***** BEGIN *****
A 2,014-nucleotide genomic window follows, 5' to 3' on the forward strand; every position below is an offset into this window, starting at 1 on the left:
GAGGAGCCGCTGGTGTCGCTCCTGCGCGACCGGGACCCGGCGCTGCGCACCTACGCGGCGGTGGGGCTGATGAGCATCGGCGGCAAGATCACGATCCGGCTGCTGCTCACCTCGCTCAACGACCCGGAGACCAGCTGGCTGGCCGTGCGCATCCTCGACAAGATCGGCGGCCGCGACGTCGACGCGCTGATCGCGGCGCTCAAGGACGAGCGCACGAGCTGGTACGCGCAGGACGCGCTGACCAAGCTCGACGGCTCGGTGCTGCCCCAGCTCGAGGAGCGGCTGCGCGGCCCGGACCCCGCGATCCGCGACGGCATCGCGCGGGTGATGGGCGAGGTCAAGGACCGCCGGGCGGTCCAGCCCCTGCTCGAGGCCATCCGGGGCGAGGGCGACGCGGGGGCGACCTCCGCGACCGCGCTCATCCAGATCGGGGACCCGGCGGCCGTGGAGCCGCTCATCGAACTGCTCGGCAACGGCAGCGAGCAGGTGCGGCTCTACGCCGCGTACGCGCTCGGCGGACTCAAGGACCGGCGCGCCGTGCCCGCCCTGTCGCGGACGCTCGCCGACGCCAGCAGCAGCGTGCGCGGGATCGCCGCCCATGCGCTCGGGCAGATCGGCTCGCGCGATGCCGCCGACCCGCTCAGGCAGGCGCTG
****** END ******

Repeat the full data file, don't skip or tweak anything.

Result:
A 2,014-nucleotide genomic window follows, 5' to 3' on the forward strand; every position below is an offset into this window, starting at 1 on the left:
GAGGAGCCGCTGGTGTCGCTCCTGCGCGACCGGGACCCGGCGCTGCGCACCTACGCGGCGGTGGGGCTGATGAGCATCGGCGGCAAGATCACGATCCGGCTGCTGCTCACCTCGCTCAACGACCCGGAGACCAGCTGGCTGGCCGTGCGCATCCTCGACAAGATCGGCGGCCGCGACGTCGACGCGCTGATCGCGGCGCTCAAGGACGAGCGCACGAGCTGGTACGCGCAGGACGCGCTGACCAAGCTCGACGGCTCGGTGCTGCCCCAGCTCGAGGAGCGGCTGCGCGGCCCGGACCCCGCGATCCGCGACGGCATCGCGCGGGTGATGGGCGAGGTCAAGGACCGCCGGGCGGTCCAGCCCCTGCTCGAGGCCATCCGGGGCGAGGGCGACGCGGGGGCGACCTCCGCGACCGCGCTCATCCAGATCGGGGACCCGGCGGCCGTGGAGCCGCTCATCGAACTGCTCGGCAACGGCAGCGAGCAGGTGCGGCTCTACGCCGCGTACGCGCTCGGCGGACTCAAGGACCGGCGCGCCGTGCCCGCCCTGTCGCGGACGCTCGCCGACGCCAGCAGCAGCGTGCGCGGGATCGCCGCCCATGCGCTCGGGCAGATCGGCTCGCGCGATGCCGCCGACCCGCTCAGGCAGGCGCTG